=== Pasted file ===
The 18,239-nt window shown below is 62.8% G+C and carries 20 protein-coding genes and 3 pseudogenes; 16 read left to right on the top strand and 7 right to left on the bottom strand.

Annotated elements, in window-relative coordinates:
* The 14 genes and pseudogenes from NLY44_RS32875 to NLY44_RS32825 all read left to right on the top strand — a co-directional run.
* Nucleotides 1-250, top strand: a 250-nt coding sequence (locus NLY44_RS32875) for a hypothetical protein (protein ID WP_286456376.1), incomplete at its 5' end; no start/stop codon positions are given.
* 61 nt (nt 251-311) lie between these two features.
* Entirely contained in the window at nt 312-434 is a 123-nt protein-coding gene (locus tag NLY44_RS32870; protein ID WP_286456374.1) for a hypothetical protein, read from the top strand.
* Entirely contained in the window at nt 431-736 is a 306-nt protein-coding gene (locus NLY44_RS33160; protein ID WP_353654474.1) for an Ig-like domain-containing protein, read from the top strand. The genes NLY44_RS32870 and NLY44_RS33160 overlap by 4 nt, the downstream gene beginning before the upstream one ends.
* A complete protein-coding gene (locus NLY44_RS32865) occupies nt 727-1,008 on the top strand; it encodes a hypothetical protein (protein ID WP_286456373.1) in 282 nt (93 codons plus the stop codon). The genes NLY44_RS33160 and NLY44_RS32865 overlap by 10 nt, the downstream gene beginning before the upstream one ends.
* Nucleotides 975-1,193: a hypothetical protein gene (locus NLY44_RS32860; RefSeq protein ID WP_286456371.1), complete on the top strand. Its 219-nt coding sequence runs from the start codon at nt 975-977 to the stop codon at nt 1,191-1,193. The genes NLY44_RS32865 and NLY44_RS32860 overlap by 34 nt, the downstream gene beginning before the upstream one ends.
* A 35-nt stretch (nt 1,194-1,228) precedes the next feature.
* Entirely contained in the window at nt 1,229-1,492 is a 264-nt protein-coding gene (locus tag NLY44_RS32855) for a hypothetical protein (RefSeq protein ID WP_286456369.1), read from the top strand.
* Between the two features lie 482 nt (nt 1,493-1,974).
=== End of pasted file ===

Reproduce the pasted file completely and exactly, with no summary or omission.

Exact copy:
The 18,239-nt window shown below is 62.8% G+C and carries 20 protein-coding genes and 3 pseudogenes; 16 read left to right on the top strand and 7 right to left on the bottom strand.

Annotated elements, in window-relative coordinates:
* The 14 genes and pseudogenes from NLY44_RS32875 to NLY44_RS32825 all read left to right on the top strand — a co-directional run.
* Nucleotides 1-250, top strand: a 250-nt coding sequence (locus NLY44_RS32875) for a hypothetical protein (protein ID WP_286456376.1), incomplete at its 5' end; no start/stop codon positions are given.
* 61 nt (nt 251-311) lie between these two features.
* Entirely contained in the window at nt 312-434 is a 123-nt protein-coding gene (locus tag NLY44_RS32870; protein ID WP_286456374.1) for a hypothetical protein, read from the top strand.
* Entirely contained in the window at nt 431-736 is a 306-nt protein-coding gene (locus NLY44_RS33160; protein ID WP_353654474.1) for an Ig-like domain-containing protein, read from the top strand. The genes NLY44_RS32870 and NLY44_RS33160 overlap by 4 nt, the downstream gene beginning before the upstream one ends.
* A complete protein-coding gene (locus NLY44_RS32865) occupies nt 727-1,008 on the top strand; it encodes a hypothetical protein (protein ID WP_286456373.1) in 282 nt (93 codons plus the stop codon). The genes NLY44_RS33160 and NLY44_RS32865 overlap by 10 nt, the downstream gene beginning before the upstream one ends.
* Nucleotides 975-1,193: a hypothetical protein gene (locus NLY44_RS32860; RefSeq protein ID WP_286456371.1), complete on the top strand. Its 219-nt coding sequence runs from the start codon at nt 975-977 to the stop codon at nt 1,191-1,193. The genes NLY44_RS32865 and NLY44_RS32860 overlap by 34 nt, the downstream gene beginning before the upstream one ends.
* A 35-nt stretch (nt 1,194-1,228) precedes the next feature.
* Entirely contained in the window at nt 1,229-1,492 is a 264-nt protein-coding gene (locus tag NLY44_RS32855) for a hypothetical protein (RefSeq protein ID WP_286456369.1), read from the top strand.
* Between the two features lie 482 nt (nt 1,493-1,974).